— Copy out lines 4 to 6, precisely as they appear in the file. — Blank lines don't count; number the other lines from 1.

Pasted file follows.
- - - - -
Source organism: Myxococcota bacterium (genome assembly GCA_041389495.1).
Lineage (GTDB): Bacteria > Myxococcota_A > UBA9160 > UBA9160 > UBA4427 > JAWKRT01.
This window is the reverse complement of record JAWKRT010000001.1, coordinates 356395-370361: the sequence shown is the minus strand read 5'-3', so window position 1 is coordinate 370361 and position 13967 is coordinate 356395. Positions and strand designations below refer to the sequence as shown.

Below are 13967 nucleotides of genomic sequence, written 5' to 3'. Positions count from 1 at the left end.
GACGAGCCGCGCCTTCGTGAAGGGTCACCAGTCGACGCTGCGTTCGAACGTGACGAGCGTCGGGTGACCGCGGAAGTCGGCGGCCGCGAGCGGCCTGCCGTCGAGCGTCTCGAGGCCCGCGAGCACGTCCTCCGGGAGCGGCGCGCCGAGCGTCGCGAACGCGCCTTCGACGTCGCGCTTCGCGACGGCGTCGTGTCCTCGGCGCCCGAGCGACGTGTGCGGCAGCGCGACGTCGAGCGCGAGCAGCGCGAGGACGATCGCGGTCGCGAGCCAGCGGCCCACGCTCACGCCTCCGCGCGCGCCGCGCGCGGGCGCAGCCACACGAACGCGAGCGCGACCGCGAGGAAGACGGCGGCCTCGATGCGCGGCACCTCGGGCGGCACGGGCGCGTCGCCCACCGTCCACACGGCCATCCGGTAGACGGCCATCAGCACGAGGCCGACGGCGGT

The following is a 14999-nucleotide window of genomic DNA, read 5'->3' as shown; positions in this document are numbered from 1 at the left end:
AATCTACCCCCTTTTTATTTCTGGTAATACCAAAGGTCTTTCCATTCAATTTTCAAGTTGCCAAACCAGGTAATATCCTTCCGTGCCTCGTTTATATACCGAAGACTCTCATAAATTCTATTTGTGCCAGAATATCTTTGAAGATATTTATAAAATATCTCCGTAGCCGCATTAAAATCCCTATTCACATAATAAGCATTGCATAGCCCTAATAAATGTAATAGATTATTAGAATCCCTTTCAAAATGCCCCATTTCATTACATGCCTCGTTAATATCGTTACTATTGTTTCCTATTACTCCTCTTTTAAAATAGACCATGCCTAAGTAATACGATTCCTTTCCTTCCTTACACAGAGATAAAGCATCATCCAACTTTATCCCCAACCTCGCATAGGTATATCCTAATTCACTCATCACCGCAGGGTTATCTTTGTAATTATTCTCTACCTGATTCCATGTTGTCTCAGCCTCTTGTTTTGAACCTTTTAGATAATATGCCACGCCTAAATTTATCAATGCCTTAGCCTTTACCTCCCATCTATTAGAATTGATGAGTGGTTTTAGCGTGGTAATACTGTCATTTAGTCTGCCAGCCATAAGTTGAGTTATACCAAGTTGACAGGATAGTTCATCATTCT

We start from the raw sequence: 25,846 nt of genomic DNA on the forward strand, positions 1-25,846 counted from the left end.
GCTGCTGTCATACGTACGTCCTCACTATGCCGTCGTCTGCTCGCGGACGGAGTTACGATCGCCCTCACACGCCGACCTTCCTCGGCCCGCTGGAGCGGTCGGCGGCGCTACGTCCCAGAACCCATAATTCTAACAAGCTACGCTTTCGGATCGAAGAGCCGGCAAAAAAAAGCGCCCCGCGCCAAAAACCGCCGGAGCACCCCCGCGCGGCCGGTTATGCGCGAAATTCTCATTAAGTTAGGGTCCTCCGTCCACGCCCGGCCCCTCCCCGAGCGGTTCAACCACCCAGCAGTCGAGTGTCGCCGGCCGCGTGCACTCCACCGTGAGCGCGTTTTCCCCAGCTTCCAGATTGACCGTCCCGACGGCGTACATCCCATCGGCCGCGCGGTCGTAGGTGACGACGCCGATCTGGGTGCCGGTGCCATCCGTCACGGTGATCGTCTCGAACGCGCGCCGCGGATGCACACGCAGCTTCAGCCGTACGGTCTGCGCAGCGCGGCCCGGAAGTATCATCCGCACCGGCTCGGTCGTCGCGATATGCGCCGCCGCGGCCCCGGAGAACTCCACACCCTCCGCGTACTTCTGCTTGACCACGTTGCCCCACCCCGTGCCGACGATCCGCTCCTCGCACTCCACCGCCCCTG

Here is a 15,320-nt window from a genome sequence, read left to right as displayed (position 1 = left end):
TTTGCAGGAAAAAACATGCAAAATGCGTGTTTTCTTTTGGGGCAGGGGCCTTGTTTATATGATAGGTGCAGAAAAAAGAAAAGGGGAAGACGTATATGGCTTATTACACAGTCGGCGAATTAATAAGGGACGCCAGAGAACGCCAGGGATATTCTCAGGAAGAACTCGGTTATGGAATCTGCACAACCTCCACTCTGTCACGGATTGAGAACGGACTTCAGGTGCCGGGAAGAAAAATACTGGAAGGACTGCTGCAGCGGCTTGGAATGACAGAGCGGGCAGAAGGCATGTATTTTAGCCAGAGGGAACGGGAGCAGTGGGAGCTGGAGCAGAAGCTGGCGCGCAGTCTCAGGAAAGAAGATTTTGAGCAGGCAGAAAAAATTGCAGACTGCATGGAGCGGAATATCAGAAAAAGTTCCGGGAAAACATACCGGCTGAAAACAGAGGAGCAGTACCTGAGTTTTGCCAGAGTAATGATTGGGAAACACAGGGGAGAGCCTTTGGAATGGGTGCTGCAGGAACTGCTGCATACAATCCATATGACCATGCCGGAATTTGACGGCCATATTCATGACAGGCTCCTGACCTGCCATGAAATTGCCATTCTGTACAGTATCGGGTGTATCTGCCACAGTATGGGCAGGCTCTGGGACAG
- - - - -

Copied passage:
Below are 13967 nucleotides of genomic sequence, written 5' to 3'. Positions count from 1 at the left end.
GACGAGCCGCGCCTTCGTGAAGGGTCACCAGTCGACGCTGCGTTCGAACGTGACGAGCGTCGGGTGACCGCGGAAGTCGGCGGCCGCGAGCGGCCTGCCGTCGAGCGTCTCGAGGCCCGCGAGCACGTCCTCCGGGAGCGGCGCGCCGAGCGTCGCGAACGCGCCTTCGACGTCGCGCTTCGCGACGGCGTCGTGTCCTCGGCGCCCGAGCGACGTGTGCGGCAGCGCGACGTCGAGCGCGAGCAGCGCGAGGACGATCGCGGTCGCGAGCCAGCGGCCCACGCTCACGCCTCCGCGCGCGCCGCGCGCGGGCGCAGCCACACGAACGCGAGCGCGACCGCGAGGAAGACGGCGGCCTCGATGCGCGGCACCTCGGGCGGCACGGGCGCGTCGCCCACCGTCCACACGGCCATCCGGTAGACGGCCATCAGCACGAGGCCGACGGCGGT

The following is a 14999-nucleotide window of genomic DNA, read 5'->3' as shown; positions in this document are numbered from 1 at the left end: